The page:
BA Technique #18: Document Analysis
Reviewing and analysing existing documents, such as policies, procedures, or business requirements, to extract relevant information
What’s shaking, BAs? We’re back with another thrilling Business Analysis technique from The BABOK Guide v3. Hold on tight as we embark on an exciting adventure through the realm of Document Analysis, as we explore how this technique supports extracting valuable insights and uncovering hidden information to fuel our analysis and drive informed decision-making. Let’s get hands-on with it!
What is this technique about?
Originating as an academic research method, Document Analysis involves reviewing materials to enhance understanding and develop empirical knowledge. Researchers commonly analyze existing literature and incorporate relevant information into their reports.
In Business Analysis, Document Analysis plays a crucial role in examining and analyzing various business documents, such as reports, policies, contracts, and financial statements. It helps Business Analysts gain insights, identify patterns, extract valuable information to support decision-making, identify business requirements, and understand the current state of the organization. Through Document Analysis, business analysts can uncover critical details, assess risks, and contribute to the development of effective strategies and solutions.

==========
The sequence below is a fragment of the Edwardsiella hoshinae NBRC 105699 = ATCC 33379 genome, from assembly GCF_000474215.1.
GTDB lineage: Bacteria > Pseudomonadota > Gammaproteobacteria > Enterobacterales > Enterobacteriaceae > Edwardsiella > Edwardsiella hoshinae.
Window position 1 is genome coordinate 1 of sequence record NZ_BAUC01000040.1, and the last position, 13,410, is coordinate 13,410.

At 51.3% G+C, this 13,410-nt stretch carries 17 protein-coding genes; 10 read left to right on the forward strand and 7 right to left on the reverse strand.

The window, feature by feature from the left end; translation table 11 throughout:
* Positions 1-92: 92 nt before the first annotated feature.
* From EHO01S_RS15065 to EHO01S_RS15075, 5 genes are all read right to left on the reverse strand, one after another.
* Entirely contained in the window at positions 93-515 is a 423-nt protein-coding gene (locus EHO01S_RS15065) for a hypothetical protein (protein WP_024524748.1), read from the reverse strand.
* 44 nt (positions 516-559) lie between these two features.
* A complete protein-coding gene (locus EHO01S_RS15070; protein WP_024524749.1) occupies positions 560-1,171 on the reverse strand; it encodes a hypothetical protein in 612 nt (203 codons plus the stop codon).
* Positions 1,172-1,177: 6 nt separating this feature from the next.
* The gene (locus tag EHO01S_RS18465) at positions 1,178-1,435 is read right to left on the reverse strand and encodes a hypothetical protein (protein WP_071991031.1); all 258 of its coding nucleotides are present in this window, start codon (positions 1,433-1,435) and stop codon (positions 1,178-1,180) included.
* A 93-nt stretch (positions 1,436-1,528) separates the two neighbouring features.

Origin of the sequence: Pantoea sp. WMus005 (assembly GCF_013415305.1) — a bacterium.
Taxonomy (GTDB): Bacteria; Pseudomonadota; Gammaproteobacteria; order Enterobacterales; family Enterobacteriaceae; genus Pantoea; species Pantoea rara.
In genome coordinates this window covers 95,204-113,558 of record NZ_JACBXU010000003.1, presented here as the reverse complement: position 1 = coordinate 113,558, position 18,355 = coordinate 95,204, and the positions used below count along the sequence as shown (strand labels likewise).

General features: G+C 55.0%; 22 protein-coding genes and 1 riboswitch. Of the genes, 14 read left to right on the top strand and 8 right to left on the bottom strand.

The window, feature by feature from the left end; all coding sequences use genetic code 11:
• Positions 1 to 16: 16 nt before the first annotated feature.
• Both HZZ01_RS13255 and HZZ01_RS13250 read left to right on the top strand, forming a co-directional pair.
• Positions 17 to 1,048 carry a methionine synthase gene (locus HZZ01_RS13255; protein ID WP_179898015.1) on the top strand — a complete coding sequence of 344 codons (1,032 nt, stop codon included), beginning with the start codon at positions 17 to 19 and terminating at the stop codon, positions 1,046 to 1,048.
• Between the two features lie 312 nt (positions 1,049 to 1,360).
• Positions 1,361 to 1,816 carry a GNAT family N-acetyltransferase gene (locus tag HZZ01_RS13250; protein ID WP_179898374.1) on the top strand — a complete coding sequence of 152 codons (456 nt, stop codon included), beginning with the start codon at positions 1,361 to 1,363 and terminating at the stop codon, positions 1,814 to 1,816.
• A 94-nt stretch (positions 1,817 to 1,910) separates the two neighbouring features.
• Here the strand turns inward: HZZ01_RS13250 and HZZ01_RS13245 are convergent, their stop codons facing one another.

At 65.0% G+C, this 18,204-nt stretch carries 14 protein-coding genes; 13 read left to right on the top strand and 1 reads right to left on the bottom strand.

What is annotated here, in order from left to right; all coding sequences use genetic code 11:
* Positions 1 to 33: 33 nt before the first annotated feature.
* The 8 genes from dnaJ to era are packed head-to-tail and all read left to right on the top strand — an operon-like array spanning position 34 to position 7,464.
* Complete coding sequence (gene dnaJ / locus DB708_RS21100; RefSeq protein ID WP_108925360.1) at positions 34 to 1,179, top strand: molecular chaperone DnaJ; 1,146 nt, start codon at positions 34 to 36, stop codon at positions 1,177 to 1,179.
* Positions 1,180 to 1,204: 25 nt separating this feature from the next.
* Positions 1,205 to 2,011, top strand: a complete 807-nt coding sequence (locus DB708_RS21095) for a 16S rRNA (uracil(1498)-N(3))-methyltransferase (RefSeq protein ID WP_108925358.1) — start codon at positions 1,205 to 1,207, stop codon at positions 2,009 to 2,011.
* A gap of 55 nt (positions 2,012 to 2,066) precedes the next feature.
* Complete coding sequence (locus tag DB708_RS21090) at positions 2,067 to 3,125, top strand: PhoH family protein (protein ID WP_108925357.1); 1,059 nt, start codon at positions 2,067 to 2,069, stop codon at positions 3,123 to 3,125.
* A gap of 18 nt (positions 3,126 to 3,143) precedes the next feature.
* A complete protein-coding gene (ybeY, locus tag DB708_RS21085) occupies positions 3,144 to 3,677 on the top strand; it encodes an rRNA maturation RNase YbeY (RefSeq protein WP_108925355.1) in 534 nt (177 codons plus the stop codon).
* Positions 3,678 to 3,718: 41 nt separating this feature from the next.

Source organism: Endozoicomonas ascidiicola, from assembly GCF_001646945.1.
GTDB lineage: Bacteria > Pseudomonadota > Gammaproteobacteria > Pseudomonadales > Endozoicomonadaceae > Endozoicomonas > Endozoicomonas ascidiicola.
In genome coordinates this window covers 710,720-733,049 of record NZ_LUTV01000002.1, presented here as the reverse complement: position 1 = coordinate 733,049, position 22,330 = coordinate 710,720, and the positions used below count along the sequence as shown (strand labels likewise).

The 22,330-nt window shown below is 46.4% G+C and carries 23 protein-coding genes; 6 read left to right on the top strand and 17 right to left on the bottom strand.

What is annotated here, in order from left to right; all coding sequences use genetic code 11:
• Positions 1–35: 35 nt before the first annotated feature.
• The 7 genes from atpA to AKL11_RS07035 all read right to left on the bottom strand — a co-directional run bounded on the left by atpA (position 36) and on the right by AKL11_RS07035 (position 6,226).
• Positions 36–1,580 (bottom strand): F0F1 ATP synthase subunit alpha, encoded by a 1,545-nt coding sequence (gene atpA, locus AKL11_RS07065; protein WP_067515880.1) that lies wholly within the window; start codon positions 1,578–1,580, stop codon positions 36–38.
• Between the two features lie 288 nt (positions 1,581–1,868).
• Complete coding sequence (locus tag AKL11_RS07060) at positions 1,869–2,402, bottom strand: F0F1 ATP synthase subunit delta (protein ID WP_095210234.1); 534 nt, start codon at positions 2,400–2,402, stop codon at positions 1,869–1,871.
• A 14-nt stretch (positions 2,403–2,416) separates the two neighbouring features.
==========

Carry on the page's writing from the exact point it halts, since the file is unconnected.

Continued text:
How to apply this technique?
To effectively apply Document Analysis, you can follow these suggested steps:
- Identify Relevant Documents — Identify the documents for the business analysis initiative. Gather various documents, including project documentation, policies, guidelines, and existing business artifacts.
- Review and Analyse — Conduct a detailed review of the selected documents to extract pertinent information. Additionally, identify key stakeholders and subject matter experts who can provide insights and clarifications. Analyse the content of the papers, paying attention to patterns, dependencies, and critical information.
- Document Understanding and Summarisation — Summarise the essential findings and…